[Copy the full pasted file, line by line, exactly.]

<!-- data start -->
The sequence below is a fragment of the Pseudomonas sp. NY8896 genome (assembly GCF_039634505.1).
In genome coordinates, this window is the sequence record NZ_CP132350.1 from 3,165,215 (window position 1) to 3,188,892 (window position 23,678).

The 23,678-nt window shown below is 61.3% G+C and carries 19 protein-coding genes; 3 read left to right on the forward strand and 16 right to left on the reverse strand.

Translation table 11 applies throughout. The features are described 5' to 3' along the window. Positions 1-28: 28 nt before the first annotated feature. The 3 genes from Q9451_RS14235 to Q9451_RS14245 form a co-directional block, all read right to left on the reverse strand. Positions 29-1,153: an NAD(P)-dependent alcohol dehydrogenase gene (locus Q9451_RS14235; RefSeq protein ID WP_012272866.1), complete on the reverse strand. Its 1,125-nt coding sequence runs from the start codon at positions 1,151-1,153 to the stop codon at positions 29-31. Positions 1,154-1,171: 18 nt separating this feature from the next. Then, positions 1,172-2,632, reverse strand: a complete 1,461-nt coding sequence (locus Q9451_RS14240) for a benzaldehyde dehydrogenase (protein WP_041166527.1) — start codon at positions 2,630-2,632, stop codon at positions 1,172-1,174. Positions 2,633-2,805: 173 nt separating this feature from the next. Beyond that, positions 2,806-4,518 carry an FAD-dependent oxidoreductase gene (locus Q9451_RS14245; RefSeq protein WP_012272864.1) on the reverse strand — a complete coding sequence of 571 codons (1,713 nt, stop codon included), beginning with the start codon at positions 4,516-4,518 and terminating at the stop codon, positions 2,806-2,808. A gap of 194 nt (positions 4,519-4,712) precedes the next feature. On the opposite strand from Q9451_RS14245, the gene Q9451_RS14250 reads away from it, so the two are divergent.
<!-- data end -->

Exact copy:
The sequence below is a fragment of the Pseudomonas sp. NY8896 genome (assembly GCF_039634505.1).
In genome coordinates, this window is the sequence record NZ_CP132350.1 from 3,165,215 (window position 1) to 3,188,892 (window position 23,678).

The 23,678-nt window shown below is 61.3% G+C and carries 19 protein-coding genes; 3 read left to right on the forward strand and 16 right to left on the reverse strand.

Translation table 11 applies throughout. The features are described 5' to 3' along the window. Positions 1-28: 28 nt before the first annotated feature. The 3 genes from Q9451_RS14235 to Q9451_RS14245 form a co-directional block, all read right to left on the reverse strand. Positions 29-1,153: an NAD(P)-dependent alcohol dehydrogenase gene (locus Q9451_RS14235; RefSeq protein ID WP_012272866.1), complete on the reverse strand. Its 1,125-nt coding sequence runs from the start codon at positions 1,151-1,153 to the stop codon at positions 29-31. Positions 1,154-1,171: 18 nt separating this feature from the next. Then, positions 1,172-2,632, reverse strand: a complete 1,461-nt coding sequence (locus Q9451_RS14240) for a benzaldehyde dehydrogenase (protein WP_041166527.1) — start codon at positions 2,630-2,632, stop codon at positions 1,172-1,174. Positions 2,633-2,805: 173 nt separating this feature from the next. Beyond that, positions 2,806-4,518 carry an FAD-dependent oxidoreductase gene (locus Q9451_RS14245; RefSeq protein WP_012272864.1) on the reverse strand — a complete coding sequence of 571 codons (1,713 nt, stop codon included), beginning with the start codon at positions 4,516-4,518 and terminating at the stop codon, positions 2,806-2,808. A gap of 194 nt (positions 4,519-4,712) precedes the next feature. On the opposite strand from Q9451_RS14245, the gene Q9451_RS14250 reads away from it, so the two are divergent.